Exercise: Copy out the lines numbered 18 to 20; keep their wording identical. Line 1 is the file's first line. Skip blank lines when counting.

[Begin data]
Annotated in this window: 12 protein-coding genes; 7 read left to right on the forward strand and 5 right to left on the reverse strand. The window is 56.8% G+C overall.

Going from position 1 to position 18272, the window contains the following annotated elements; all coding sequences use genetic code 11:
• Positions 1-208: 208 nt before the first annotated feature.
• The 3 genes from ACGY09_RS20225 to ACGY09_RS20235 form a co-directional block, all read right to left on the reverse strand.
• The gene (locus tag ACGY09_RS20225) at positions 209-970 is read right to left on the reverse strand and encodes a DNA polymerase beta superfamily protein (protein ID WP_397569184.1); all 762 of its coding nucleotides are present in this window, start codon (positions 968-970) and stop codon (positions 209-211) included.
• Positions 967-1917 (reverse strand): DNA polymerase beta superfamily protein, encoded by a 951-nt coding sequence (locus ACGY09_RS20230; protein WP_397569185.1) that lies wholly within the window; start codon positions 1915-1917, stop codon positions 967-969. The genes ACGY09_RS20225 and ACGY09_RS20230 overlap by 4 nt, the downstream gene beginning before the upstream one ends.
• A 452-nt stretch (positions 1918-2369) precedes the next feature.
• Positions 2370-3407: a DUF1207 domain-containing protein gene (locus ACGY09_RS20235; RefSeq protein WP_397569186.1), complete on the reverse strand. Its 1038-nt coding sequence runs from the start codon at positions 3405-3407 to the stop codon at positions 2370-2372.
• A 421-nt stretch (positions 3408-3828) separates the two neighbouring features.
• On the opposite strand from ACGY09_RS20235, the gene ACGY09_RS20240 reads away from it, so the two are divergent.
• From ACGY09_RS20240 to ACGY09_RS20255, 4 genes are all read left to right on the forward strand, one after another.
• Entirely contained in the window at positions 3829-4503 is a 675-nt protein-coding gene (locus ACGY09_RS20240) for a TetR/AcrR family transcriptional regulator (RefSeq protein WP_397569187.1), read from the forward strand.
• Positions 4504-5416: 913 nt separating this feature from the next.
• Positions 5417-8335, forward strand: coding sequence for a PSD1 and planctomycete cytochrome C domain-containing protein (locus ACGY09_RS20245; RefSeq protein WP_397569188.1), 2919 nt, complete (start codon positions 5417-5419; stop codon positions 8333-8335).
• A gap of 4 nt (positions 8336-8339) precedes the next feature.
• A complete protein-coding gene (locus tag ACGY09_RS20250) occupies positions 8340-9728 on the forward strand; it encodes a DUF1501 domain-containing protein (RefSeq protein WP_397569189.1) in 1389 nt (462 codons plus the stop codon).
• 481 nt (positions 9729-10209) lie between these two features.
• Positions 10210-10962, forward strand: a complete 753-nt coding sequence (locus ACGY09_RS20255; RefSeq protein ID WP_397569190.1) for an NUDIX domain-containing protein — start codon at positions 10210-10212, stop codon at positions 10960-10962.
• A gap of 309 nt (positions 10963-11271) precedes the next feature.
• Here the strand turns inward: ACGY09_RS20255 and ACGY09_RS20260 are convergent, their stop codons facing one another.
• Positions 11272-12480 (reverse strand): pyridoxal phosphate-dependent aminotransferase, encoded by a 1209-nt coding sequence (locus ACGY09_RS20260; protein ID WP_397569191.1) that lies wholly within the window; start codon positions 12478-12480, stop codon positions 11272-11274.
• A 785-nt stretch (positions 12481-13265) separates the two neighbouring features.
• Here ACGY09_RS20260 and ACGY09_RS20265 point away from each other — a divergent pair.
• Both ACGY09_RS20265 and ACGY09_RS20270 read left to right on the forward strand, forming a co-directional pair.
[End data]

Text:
• Positions 10210-10962, forward strand: a complete 753-nt coding sequence (locus ACGY09_RS20255; RefSeq protein ID WP_397569190.1) for an NUDIX domain-containing protein — start codon at positions 10210-10212, stop codon at positions 10960-10962.
• A gap of 309 nt (positions 10963-11271) precedes the next feature.
• Here the strand turns inward: ACGY09_RS20255 and ACGY09_RS20260 are convergent, their stop codons facing one another.